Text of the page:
A Typical Case Flow
I have drawn a picture below to show a typical, simplified case flow in pharmacovigilance in the pharmaceutical industry, and I will introduce each step afterwards. Not all companies need to have the complete case flow set up within the company. Some companies only perform contract manufacturing for other pharmaceutical companies, and if the local regulation does not mandate product responsibilities to manufacturers, these companies may only need to set up procedures to cover case collection, skip the rest and directly distribute to other companies based on the separate contracts/agreements.
A case flow typically starts from where a case occurs – the source. There are several sources a company can collect case information from.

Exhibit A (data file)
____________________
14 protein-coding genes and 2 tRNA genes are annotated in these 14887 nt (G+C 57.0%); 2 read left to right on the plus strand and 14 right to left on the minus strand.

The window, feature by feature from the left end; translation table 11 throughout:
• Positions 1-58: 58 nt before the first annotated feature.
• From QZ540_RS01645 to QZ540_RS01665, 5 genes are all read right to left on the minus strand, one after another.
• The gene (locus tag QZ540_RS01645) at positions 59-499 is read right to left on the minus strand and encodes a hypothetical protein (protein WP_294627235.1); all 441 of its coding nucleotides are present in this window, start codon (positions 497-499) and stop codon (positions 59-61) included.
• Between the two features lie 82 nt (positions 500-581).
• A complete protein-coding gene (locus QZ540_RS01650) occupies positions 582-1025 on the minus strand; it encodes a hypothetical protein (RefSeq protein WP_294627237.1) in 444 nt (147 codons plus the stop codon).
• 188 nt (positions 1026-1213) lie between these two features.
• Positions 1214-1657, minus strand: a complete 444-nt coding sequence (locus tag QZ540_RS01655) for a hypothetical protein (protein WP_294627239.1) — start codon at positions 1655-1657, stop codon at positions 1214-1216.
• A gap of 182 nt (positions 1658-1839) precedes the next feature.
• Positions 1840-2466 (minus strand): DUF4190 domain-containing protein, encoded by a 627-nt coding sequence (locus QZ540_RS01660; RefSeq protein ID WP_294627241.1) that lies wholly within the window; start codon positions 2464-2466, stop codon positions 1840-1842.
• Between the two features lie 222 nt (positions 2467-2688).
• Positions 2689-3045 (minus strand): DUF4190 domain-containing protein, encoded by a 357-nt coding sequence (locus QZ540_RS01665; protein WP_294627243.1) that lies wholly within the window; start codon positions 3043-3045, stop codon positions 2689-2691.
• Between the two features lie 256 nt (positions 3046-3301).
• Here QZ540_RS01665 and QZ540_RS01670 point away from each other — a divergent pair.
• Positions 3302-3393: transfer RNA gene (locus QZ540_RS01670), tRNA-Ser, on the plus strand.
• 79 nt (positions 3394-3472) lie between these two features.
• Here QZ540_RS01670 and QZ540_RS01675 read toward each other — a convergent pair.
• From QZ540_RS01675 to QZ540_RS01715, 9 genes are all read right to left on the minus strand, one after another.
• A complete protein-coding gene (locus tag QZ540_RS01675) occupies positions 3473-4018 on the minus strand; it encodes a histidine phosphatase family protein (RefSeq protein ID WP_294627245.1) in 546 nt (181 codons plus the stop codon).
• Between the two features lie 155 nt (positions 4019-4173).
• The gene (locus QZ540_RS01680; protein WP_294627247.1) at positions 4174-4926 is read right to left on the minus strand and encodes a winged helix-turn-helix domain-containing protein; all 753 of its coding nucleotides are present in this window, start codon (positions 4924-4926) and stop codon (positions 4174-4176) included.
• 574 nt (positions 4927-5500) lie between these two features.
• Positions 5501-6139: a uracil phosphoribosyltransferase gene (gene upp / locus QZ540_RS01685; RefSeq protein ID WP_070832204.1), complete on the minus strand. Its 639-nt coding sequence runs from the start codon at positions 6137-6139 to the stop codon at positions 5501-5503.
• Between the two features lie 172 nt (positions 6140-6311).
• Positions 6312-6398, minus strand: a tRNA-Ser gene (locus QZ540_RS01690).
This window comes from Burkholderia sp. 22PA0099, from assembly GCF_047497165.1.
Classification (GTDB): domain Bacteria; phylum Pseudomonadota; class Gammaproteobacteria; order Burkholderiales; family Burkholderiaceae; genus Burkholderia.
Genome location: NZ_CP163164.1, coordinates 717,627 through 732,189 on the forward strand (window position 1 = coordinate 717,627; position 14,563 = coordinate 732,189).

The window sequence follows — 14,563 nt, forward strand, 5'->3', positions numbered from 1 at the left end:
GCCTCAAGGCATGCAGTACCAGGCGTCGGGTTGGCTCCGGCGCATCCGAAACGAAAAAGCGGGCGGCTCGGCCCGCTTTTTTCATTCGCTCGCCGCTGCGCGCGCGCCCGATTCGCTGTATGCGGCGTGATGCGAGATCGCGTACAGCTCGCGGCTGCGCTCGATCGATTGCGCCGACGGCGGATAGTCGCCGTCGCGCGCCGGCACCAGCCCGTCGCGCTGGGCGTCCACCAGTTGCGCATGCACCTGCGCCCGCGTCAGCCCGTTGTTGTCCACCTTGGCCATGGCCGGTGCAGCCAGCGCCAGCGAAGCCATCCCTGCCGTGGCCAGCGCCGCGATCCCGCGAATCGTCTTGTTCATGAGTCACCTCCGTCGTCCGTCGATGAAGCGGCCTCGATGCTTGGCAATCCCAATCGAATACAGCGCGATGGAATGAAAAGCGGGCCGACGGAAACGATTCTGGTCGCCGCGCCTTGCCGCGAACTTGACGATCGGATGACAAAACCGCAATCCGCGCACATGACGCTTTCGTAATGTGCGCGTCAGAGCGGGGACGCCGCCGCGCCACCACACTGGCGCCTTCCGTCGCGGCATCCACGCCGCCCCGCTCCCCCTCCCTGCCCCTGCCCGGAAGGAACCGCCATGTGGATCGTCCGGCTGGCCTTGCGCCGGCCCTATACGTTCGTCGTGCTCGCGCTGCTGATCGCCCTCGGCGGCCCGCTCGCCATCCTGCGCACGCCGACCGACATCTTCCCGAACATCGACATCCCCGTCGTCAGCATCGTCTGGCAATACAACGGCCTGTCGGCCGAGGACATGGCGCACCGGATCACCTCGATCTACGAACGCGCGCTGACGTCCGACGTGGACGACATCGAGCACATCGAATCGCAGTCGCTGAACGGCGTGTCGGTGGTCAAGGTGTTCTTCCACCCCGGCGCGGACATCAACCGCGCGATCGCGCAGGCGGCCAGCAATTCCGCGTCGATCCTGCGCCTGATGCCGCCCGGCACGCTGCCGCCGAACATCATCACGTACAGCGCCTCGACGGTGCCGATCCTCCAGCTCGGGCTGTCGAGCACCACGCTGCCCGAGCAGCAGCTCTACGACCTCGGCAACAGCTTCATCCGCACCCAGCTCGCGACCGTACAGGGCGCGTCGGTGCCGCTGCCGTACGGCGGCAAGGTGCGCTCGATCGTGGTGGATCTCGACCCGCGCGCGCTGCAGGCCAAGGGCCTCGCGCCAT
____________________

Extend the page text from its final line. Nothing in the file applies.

A case can be spontaneously reported by a healthcare professional (such as a physician, a nurse or a pharmacist), by a patient or by the patient’s family member through the company-managed hotline, service center, email address, social media /websites or even in person. Such information is a spontaneous case report. A spontaneous case report can be received by any employee of the company, and therefore it is important for the company to set up an appropriate process and to provide trainings to all employees, to ensure that all case reports associated with the company’s products are collected with minimal required information and cascaded to the responsible team in time. Ideally, whoever in the company receives the spontaneous case information should note down the minimal information required about the case (reporter’s contact information, a patient, an event and a suspected drug) and forward it to drug safety /pharmacovigilance team immediately. The drug safety /pharmacovigilance team will collect the case information in an adverse event report form and enter the case in the system for the next step.